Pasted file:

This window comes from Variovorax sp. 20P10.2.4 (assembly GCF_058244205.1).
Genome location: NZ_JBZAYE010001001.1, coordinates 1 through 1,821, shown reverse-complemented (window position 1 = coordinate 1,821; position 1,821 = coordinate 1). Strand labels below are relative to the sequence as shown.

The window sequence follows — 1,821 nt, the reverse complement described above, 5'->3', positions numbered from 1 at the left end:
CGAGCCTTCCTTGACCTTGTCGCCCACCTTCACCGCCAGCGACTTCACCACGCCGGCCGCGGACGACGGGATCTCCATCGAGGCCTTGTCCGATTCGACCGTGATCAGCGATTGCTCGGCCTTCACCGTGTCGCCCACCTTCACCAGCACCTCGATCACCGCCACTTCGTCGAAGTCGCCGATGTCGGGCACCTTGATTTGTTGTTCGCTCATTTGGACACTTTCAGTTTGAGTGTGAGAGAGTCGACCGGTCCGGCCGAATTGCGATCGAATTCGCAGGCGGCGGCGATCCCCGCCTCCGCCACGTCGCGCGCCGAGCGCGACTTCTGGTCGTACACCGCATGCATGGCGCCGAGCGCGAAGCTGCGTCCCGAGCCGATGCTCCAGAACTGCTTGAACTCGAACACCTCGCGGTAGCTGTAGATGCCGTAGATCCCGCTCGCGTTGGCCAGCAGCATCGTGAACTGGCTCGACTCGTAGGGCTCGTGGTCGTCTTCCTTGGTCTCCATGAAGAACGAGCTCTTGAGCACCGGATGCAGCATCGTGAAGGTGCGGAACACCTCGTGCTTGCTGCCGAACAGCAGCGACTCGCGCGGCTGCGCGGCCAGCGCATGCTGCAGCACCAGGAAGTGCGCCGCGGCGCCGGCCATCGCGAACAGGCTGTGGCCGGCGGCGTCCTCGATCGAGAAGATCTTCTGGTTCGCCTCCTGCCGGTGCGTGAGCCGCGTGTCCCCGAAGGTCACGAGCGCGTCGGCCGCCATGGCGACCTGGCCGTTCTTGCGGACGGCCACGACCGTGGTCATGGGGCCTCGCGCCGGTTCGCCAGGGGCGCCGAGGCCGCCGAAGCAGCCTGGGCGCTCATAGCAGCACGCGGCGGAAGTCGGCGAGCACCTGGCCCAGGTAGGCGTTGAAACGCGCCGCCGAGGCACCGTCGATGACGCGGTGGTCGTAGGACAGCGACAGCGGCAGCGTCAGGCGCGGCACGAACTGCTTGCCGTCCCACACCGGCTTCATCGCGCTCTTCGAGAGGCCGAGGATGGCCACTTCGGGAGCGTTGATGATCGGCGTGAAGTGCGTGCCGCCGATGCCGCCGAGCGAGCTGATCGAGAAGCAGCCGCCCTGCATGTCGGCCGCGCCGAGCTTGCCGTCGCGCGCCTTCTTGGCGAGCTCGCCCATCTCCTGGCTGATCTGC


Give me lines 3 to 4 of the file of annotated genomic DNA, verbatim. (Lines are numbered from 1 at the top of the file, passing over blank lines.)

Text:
The window sequence follows — 1,821 nt, the reverse complement described above, 5'->3', positions numbered from 1 at the left end:
CGAGCCTTCCTTGACCTTGTCGCCCACCTTCACCGCCAGCGACTTCACCACGCCGGCCGCGGACGACGGGATCTCCATCGAGGCCTTGTCCGATTCGACCGTGATCAGCGATTGCTCGGCCTTCACCGTGTCGCCCACCTTCACCAGCACCTCGATCACCGCCACTTCGTCGAAGTCGCCGATGTCGGGCACCTTGATTTGTTGTTCGCTCATTTGGACACTTTCAGTTTGAGTGTGAGAGAGTCGACCGGTCCGGCCGAATTGCGATCGAATTCGCAGGCGGCGGCGATCCCCGCCTCCGCCACGTCGCGCGCCGAGCGCGACTTCTGGTCGTACACCGCATGCATGGCGCCGAGCGCGAAGCTGCGTCCCGAGCCGATGCTCCAGAACTGCTTGAACTCGAACACCTCGCGGTAGCTGTAGATGCCGTAGATCCCGCTCGCGTTGGCCAGCAGCATCGTGAACTGGCTCGACTCGTAGGGCTCGTGGTCGTCTTCCTTGGTCTCCATGAAGAACGAGCTCTTGAGCACCGGATGCAGCATCGTGAAGGTGCGGAACACCTCGTGCTTGCTGCCGAACAGCAGCGACTCGCGCGGCTGCGCGGCCAGCGCATGCTGCAGCACCAGGAAGTGCGCCGCGGCGCCGGCCATCGCGAACAGGCTGTGGCCGGCGGCGTCCTCGATCGAGAAGATCTTCTGGTTCGCCTCCTGCCGGTGCGTGAGCCGCGTGTCCCCGAAGGTCACGAGCGCGTCGGCCGCCATGGCGACCTGGCCGTTCTTGCGGACGGCCACGACCGTGGTCATGGGGCCTCGCGCCGGTTCGCCAGGGGCGCCGAGGCCGCCGAAGCAGCCTGGGCGCTCATAGCAGCACGCGGCGGAAGTCGGCGAGCACCTGGCCCAGGTAGGCGTTGAAACGCGCCGCCGAGGCACCGTCGATGACGCGGTGGTCGTAGGACAGCGACAGCGGCAGCGTCAGGCGCGGCACGAACTGCTTGCCGTCCCACACCGGCTTCATCGCGCTCTTCGAGAGGCCGAGGATGGCCACTTCGGGAGCGTTGATGATCGGCGTGAAGTGCGTGCCGCCGATGCCGCCGAGCGAGCTGATCGAGAAGCAGCCGCCCTGCATGTCGGCCGCGCCGAGCTTGCCGTCGCGCGCCTTCTTGGCGAGCTCGCCCATCTCCTGGCTGATCTGC